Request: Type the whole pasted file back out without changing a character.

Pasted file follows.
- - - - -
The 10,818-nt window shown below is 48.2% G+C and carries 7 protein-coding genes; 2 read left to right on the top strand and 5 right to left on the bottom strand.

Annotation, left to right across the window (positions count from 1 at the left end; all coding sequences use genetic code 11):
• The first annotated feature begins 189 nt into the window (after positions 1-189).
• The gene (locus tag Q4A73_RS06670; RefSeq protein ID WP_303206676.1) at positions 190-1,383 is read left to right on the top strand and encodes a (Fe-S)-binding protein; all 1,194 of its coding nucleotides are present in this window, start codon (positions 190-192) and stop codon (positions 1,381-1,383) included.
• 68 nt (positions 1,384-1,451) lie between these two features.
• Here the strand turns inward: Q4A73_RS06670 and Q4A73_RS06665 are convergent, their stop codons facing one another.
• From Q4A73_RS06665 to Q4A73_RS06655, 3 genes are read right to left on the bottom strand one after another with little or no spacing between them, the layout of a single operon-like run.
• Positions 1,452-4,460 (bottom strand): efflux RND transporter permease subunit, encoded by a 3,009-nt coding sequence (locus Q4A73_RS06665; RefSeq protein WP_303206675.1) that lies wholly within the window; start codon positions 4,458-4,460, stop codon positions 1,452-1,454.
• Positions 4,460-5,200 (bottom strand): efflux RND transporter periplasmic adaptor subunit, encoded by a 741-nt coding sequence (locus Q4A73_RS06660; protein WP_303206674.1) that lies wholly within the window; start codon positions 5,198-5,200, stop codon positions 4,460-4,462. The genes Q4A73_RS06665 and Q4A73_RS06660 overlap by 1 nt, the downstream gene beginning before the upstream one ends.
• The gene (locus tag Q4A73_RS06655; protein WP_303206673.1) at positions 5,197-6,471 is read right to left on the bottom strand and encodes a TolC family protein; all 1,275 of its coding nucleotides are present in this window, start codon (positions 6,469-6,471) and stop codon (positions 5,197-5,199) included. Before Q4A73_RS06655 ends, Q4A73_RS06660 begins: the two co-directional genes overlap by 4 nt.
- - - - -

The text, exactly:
The 10,818-nt window shown below is 48.2% G+C and carries 7 protein-coding genes; 2 read left to right on the top strand and 5 right to left on the bottom strand.

Annotation, left to right across the window (positions count from 1 at the left end; all coding sequences use genetic code 11):
• The first annotated feature begins 189 nt into the window (after positions 1-189).
• The gene (locus tag Q4A73_RS06670; RefSeq protein ID WP_303206676.1) at positions 190-1,383 is read left to right on the top strand and encodes a (Fe-S)-binding protein; all 1,194 of its coding nucleotides are present in this window, start codon (positions 190-192) and stop codon (positions 1,381-1,383) included.
• 68 nt (positions 1,384-1,451) lie between these two features.
• Here the strand turns inward: Q4A73_RS06670 and Q4A73_RS06665 are convergent, their stop codons facing one another.
• From Q4A73_RS06665 to Q4A73_RS06655, 3 genes are read right to left on the bottom strand one after another with little or no spacing between them, the layout of a single operon-like run.
• Positions 1,452-4,460 (bottom strand): efflux RND transporter permease subunit, encoded by a 3,009-nt coding sequence (locus Q4A73_RS06665; RefSeq protein WP_303206675.1) that lies wholly within the window; start codon positions 4,458-4,460, stop codon positions 1,452-1,454.
• Positions 4,460-5,200 (bottom strand): efflux RND transporter periplasmic adaptor subunit, encoded by a 741-nt coding sequence (locus Q4A73_RS06660; protein WP_303206674.1) that lies wholly within the window; start codon positions 5,198-5,200, stop codon positions 4,460-4,462. The genes Q4A73_RS06665 and Q4A73_RS06660 overlap by 1 nt, the downstream gene beginning before the upstream one ends.
• The gene (locus tag Q4A73_RS06655; protein WP_303206673.1) at positions 5,197-6,471 is read right to left on the bottom strand and encodes a TolC family protein; all 1,275 of its coding nucleotides are present in this window, start codon (positions 6,469-6,471) and stop codon (positions 5,197-5,199) included. Before Q4A73_RS06655 ends, Q4A73_RS06660 begins: the two co-directional genes overlap by 4 nt.